That is a tough question. I think that the bands that we respect and admire don't really exist on an unattainable level. I suppose one could get away with saying Radiohead as a simple response...

How long will it take until you are considered a valuable group and a brand?
We're confident that with the international release on Acuarela, we will be pushed a bit further into the public eye. It will certainly take some time for us attain the level which we desire, but we're working on it.

How did you reach the agreement with Acuarela Records?
In the fall of 2003, Ezer and Robert compiled an alphabetical list of labels, both U.S. and foreign, and sent out 80 unsolicited, 1-song demos. Some of them were sent to labels that we were very aware of – and we'd enjoyed a lot of the bands that they were supporting. Others, we had never heard of before. We'd been making music as a band for over four years, and we thought it was long overdue for us to begin sending out material. In early November of that year, we got a very positive response from Acuarela, asking for us to send them more music. They were excited about the pieces that we continued to send, and soon enough, asked us to record an LP and an EP, to be released internationally on Acuarela Discos. We were thrilled. In over a year's correspondence, we are now putting out our first substantial release on the label, due out in coming months. I might add that, they have been absolutely wonderful to us, and we're all very thankful for them.

Did you hear any of Spanish bands like Migala, Emak Bakia, Manta Ray, Mus, Sr. Chinarro?
I've heard a lot of Migala, and I have enjoyed it. Coque, of Migala, mastered our forthcoming album, on Acuarela.

And why did you choose Acuarela, instead of any label from the USA?
Honestly, because none of the U.S. labels that we sent material to really responded that well to our music. Most labels didn't respond at all, and most that did, weren't excited about it. In one case, we got a response that said "we listened to all three of your tracks. It was alright." – The funny part being, we had only sent them one track, one song, which is three different parts – as in our music, there are often abrupt changes within a given song. In addition, Acuarela sent a very spirited response, and when we began talking to them more, they seemed so passionate about what we were doing, we stopped sending out demos altogether, and decided to work with them exclusively, at least for now.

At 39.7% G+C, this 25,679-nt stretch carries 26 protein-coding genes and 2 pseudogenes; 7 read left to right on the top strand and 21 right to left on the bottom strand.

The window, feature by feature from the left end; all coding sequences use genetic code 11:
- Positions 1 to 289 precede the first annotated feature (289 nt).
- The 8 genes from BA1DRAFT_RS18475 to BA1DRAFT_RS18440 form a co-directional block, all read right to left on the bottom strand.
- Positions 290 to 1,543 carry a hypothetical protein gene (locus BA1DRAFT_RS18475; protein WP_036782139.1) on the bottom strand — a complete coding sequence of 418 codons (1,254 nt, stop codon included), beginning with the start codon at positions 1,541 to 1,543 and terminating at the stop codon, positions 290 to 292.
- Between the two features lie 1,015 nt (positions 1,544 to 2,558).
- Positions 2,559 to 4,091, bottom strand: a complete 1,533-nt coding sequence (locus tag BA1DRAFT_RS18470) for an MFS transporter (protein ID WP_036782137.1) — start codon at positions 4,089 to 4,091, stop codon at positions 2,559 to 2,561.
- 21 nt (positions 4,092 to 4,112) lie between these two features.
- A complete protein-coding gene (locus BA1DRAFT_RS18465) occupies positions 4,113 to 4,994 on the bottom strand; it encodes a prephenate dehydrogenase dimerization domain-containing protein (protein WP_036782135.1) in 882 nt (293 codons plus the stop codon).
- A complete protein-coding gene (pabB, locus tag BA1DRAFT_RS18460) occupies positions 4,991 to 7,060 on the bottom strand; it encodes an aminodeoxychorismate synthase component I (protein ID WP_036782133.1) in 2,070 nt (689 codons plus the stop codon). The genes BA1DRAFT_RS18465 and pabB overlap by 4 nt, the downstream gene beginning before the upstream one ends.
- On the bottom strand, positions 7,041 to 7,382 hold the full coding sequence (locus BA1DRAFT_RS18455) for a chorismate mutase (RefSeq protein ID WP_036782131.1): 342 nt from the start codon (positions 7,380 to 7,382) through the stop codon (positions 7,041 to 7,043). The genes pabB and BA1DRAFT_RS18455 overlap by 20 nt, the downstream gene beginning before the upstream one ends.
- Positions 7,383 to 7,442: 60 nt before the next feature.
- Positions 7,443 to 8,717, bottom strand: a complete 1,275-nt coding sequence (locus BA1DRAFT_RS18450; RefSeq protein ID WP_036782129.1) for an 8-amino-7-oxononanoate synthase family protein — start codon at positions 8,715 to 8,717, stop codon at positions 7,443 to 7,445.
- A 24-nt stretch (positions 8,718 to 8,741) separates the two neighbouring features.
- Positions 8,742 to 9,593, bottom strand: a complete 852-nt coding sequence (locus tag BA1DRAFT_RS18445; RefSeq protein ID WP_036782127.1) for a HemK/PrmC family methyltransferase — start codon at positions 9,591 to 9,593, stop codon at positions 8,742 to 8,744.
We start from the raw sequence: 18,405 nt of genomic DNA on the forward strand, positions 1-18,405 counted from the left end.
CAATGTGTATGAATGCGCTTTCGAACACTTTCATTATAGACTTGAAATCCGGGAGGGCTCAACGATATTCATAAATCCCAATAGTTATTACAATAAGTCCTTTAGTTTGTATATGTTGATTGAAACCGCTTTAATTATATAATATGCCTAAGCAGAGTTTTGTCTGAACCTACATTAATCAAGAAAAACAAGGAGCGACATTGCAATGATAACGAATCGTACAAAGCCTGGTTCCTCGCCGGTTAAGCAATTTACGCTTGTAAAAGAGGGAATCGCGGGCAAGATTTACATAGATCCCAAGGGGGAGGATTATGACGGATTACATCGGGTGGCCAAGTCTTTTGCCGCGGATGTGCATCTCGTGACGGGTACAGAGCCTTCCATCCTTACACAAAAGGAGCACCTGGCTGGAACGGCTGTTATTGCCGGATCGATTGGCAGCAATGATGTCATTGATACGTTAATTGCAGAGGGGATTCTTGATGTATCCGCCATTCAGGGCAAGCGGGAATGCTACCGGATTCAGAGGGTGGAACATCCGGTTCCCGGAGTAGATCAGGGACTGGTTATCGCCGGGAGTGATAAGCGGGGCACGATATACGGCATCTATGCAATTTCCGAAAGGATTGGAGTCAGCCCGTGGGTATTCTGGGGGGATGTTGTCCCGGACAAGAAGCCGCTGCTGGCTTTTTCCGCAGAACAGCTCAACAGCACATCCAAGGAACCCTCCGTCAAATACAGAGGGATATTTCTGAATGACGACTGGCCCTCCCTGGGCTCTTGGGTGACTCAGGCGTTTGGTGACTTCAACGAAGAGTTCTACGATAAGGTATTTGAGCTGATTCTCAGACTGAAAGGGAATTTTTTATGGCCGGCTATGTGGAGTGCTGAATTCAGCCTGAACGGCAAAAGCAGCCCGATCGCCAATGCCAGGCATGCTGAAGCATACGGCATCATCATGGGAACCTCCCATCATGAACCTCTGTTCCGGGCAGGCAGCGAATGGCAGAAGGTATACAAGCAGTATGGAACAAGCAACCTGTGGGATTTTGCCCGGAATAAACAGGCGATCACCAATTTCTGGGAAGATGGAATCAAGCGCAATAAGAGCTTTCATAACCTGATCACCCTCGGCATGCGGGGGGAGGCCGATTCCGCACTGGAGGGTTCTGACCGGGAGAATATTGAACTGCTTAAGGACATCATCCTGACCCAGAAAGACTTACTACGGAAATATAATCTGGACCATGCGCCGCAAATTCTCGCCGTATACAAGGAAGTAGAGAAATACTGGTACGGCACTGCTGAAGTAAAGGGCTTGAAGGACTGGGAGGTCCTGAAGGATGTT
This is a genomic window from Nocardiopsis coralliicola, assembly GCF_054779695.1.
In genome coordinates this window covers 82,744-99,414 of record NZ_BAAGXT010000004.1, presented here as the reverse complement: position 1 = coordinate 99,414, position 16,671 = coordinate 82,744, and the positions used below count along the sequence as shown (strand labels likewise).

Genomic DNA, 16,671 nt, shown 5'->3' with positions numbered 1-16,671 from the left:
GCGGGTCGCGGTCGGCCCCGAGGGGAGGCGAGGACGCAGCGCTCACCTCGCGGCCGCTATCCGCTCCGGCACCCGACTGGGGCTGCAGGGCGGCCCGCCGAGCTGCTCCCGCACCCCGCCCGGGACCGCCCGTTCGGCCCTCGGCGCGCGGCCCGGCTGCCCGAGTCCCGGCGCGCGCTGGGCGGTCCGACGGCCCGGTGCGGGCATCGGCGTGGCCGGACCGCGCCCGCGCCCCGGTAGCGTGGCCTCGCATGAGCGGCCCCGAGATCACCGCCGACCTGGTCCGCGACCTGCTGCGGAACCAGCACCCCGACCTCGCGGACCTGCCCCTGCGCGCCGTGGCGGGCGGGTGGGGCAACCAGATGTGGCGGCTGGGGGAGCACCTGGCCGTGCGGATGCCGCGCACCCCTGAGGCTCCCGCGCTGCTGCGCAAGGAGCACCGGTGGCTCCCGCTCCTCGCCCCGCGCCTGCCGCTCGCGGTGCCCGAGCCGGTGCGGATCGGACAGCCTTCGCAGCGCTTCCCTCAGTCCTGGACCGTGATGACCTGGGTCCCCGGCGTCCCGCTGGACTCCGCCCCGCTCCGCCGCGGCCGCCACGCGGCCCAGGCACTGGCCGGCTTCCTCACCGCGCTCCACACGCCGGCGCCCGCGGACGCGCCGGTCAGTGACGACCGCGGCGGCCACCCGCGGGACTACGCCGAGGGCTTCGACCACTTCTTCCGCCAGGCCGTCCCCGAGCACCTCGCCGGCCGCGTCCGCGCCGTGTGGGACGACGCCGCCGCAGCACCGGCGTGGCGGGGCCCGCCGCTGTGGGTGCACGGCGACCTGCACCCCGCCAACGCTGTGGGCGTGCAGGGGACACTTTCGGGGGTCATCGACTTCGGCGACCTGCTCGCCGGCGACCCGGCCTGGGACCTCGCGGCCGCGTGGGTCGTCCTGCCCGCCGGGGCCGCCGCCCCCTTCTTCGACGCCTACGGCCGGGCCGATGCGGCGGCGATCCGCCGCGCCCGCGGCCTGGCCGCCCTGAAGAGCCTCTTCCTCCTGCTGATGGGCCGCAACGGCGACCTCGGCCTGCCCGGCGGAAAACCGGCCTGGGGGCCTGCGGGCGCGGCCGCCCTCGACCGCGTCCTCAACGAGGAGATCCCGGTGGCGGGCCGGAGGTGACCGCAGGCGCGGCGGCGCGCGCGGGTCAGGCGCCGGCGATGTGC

Will you be releasing any EP's, variants, or limited editions for collectors as Porcupine Tree do?
We're not sure at the moment. However, we would like for a U.S. label to pick up and distribute our forthcoming album, and when it comes out on Acuarela we expect to send copies of it to our favored labels, in hopes to have it released here, on a larger scale than with Acuarela. If we release anything besides our self-titled EP, it would most likely be self-released and available on our website and at performances, as we have always had them in the past. We don't know if we want to do any singles from this record, release demos/outtakes/remixes, etc. At this point, all options are on the table.

Have you heard anything about Porcupine Tree?
Ezer has some of his albums, but I don't think the rest of us have heard much.

Have you ever heard Univers Zero? Many critics consider Univers Zéro (also Present) as the most prominent group in the history of avant-progressive/chamber-rock music. What do you think?
A friend of mine let me borrow a Univers Zero record, which I enjoyed. I couldn't really say if I consider them to be the most prominent or important. I think that there are other important progressive acts that have been out there, one of my favorites being Soft Machine. But, I'm not as up-to-date on that stuff as some friends of mine, so I couldn't say.